Previously, legacy synchronous networks relied on network elements to transmit and receive data at the same frequency in order to establish communication links. Modern data networks have more challenging Timing requirements in addition to Frequency, which include Phase and Time of Day (ToD).
Not only the same number of repeated events per second (Frequency) must be maintained, but also the exact point within a single frequency cycle, meaning the time difference between two events (Phase) and actual date and time the event occurs (ToD) is required.
Obtaining such accurate Timing levels over a packet-based network can prove to be a formidable challenge taking into account its asynchronous nature. It is widely known that every network element (e.g. switches and routers) introduces different latency in forwarding data. In addition, packets have different length and therefore requires different time for transmission. Moreover, the traffic load is not a static factor, a fact that brings the queuing and scheduling variable into this complex equation. All these elements result in significant and unpredictable delay and asymmetry variations of the timing signal transported over the network.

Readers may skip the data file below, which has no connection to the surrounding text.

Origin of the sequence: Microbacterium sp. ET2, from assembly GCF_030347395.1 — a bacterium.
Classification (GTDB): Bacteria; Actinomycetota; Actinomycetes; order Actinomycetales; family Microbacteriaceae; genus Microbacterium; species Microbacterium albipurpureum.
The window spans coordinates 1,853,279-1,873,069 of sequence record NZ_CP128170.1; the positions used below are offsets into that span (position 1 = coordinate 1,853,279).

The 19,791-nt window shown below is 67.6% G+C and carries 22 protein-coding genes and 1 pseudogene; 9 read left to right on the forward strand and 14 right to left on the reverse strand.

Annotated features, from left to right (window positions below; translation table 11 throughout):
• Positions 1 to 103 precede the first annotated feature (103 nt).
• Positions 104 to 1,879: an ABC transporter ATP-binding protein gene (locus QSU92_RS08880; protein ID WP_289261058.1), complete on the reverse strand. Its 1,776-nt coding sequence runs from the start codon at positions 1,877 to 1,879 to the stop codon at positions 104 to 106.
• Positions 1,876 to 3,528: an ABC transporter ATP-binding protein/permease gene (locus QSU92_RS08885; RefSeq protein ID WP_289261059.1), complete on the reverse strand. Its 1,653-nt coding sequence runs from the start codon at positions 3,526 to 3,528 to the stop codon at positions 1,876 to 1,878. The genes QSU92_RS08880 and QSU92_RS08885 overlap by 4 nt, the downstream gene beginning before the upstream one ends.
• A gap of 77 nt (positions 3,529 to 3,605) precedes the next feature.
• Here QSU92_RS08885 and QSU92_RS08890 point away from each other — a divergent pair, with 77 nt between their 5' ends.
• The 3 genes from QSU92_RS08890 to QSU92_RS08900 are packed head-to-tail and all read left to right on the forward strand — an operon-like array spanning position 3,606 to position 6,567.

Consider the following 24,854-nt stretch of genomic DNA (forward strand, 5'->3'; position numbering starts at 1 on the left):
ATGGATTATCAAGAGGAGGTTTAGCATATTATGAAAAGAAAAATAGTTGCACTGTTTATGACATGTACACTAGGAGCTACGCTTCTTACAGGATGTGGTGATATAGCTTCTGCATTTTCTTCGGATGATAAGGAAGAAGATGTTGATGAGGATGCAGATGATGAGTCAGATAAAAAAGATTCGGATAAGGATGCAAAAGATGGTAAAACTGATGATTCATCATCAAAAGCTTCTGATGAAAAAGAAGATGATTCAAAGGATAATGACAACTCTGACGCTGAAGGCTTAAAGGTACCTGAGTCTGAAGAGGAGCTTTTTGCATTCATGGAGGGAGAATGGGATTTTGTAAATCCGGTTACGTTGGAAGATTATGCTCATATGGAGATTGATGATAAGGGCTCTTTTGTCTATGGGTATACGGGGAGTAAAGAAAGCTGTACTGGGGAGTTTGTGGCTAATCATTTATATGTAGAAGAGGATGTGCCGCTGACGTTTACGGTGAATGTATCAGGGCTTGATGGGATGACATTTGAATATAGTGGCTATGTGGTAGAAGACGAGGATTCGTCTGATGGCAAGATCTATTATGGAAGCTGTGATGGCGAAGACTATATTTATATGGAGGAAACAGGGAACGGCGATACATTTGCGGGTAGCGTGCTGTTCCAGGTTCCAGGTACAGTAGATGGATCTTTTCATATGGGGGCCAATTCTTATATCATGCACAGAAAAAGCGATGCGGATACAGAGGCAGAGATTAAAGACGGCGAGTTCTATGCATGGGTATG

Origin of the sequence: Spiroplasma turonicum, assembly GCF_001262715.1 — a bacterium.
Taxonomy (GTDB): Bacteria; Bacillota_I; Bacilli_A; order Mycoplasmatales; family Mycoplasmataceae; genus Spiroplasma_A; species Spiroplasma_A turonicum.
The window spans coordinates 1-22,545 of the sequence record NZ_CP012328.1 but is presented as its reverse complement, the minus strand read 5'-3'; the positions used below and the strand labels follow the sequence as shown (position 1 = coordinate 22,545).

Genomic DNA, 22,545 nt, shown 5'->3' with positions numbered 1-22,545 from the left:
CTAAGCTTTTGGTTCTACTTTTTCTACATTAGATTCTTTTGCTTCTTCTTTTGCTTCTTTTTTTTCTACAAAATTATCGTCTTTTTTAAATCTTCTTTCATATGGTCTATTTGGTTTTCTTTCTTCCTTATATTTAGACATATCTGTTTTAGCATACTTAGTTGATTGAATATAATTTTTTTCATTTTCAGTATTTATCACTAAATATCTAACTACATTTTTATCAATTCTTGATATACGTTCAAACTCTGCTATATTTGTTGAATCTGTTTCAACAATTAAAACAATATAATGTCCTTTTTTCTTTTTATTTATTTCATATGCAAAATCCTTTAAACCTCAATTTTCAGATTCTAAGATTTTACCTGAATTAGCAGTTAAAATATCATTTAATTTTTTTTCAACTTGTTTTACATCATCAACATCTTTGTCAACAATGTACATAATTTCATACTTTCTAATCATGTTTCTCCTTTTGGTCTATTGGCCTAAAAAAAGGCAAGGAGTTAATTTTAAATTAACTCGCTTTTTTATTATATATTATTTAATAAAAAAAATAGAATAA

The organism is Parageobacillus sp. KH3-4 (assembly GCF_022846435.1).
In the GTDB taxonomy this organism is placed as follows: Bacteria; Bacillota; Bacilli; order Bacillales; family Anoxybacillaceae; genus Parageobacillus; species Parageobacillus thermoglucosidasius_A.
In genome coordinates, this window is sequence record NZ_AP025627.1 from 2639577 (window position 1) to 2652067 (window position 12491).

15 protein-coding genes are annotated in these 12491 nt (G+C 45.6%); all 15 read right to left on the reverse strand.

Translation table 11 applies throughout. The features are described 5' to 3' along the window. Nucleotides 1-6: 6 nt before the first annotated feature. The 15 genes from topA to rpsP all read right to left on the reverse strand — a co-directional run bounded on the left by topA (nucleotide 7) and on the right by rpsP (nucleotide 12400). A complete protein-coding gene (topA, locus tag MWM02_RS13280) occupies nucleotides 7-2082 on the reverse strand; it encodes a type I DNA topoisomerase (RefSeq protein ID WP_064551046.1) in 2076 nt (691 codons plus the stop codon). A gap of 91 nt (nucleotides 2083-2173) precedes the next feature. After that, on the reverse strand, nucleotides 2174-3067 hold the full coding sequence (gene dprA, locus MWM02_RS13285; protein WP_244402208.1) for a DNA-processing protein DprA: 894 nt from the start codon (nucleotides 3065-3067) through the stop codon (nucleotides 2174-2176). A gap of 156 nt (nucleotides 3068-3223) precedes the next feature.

To overcome these conditions, dedicated protocols and methods were developed for carrying Timing over packet networks. Most prominently used protocols are IEEE1588 Precision Time Protocol (PTP) and Synchronous Ethernet (SyncE).
IEEE1588 Precision Time Protocol (PTP)
PTP is a packet-based protocol designed to carry Timing signals over data networks. It performs optimally when adopted throughout the entire network but can be adjusted to provide reasonable performance over hybrid networks comprised of PTP aware and unaware network elements. In fronthaul deployments, however, it is absolutely vital that not only all elements will support PTP, but also execute the protocol at the highest level of performance, as the accuracy levels required are 260nsec and even greater. PTP is also unique in the sense that it can deliver all three components of the Timing signal: Frequency, Phase, and ToD.
Synchronous Ethernet (SyncE)
Unlike PTP, SyncE uses the Ethernet physical layer to propagate and recover the Timing frequency, very much like SONET/SDH networks used to do, or even better. It relies on Ethernet frames only to advertise the signal’s quality, so the network element recovering the signal could determine if it is reliable (this is known as ESMC). SyncE can only propagate one component of the Timing signal: Frequency.